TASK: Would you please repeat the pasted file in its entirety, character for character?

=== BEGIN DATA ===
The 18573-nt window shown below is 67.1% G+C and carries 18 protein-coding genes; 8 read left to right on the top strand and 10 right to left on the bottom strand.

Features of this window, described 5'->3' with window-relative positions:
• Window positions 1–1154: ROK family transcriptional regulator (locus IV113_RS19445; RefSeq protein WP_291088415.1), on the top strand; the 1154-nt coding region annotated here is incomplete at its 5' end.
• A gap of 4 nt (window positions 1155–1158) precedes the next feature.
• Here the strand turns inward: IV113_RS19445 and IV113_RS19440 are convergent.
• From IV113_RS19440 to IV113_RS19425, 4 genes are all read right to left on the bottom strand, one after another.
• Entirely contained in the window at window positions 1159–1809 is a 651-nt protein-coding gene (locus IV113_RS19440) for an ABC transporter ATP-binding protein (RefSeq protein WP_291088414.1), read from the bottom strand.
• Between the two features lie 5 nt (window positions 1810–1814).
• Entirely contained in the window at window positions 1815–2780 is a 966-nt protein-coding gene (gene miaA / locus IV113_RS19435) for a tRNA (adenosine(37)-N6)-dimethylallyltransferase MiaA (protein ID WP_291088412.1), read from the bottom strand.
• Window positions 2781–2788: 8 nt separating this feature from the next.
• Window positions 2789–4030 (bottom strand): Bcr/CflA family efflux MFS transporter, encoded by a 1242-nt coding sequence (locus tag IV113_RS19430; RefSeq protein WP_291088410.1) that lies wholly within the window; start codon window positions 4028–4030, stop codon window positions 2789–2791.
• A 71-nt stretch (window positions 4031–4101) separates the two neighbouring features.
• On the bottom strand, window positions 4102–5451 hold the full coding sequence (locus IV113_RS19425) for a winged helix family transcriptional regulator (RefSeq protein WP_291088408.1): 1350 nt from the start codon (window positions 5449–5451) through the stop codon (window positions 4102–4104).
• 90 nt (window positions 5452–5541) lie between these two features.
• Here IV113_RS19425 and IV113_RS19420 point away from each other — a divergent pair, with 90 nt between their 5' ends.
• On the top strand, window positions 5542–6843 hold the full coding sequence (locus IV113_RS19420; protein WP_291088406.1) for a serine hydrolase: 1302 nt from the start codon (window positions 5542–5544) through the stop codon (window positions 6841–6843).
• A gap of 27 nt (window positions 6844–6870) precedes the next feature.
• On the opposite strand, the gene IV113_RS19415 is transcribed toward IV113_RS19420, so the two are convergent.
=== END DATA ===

The 18573-nt window shown below is 67.1% G+C and carries 18 protein-coding genes; 8 read left to right on the top strand and 10 right to left on the bottom strand.

Features of this window, described 5'->3' with window-relative positions:
• Window positions 1–1154: ROK family transcriptional regulator (locus IV113_RS19445; RefSeq protein WP_291088415.1), on the top strand; the 1154-nt coding region annotated here is incomplete at its 5' end.
• A gap of 4 nt (window positions 1155–1158) precedes the next feature.
• Here the strand turns inward: IV113_RS19445 and IV113_RS19440 are convergent.
• From IV113_RS19440 to IV113_RS19425, 4 genes are all read right to left on the bottom strand, one after another.
• Entirely contained in the window at window positions 1159–1809 is a 651-nt protein-coding gene (locus IV113_RS19440) for an ABC transporter ATP-binding protein (RefSeq protein WP_291088414.1), read from the bottom strand.
• Between the two features lie 5 nt (window positions 1810–1814).
• Entirely contained in the window at window positions 1815–2780 is a 966-nt protein-coding gene (gene miaA / locus IV113_RS19435) for a tRNA (adenosine(37)-N6)-dimethylallyltransferase MiaA (protein ID WP_291088412.1), read from the bottom strand.
• Window positions 2781–2788: 8 nt separating this feature from the next.
• Window positions 2789–4030 (bottom strand): Bcr/CflA family efflux MFS transporter, encoded by a 1242-nt coding sequence (locus tag IV113_RS19430; RefSeq protein WP_291088410.1) that lies wholly within the window; start codon window positions 4028–4030, stop codon window positions 2789–2791.
• A 71-nt stretch (window positions 4031–4101) separates the two neighbouring features.
• On the bottom strand, window positions 4102–5451 hold the full coding sequence (locus IV113_RS19425) for a winged helix family transcriptional regulator (RefSeq protein WP_291088408.1): 1350 nt from the start codon (window positions 5449–5451) through the stop codon (window positions 4102–4104).
• 90 nt (window positions 5452–5541) lie between these two features.
• Here IV113_RS19425 and IV113_RS19420 point away from each other — a divergent pair, with 90 nt between their 5' ends.
• On the top strand, window positions 5542–6843 hold the full coding sequence (locus IV113_RS19420; protein WP_291088406.1) for a serine hydrolase: 1302 nt from the start codon (window positions 5542–5544) through the stop codon (window positions 6841–6843).
• A gap of 27 nt (window positions 6844–6870) precedes the next feature.
• On the opposite strand, the gene IV113_RS19415 is transcribed toward IV113_RS19420, so the two are convergent.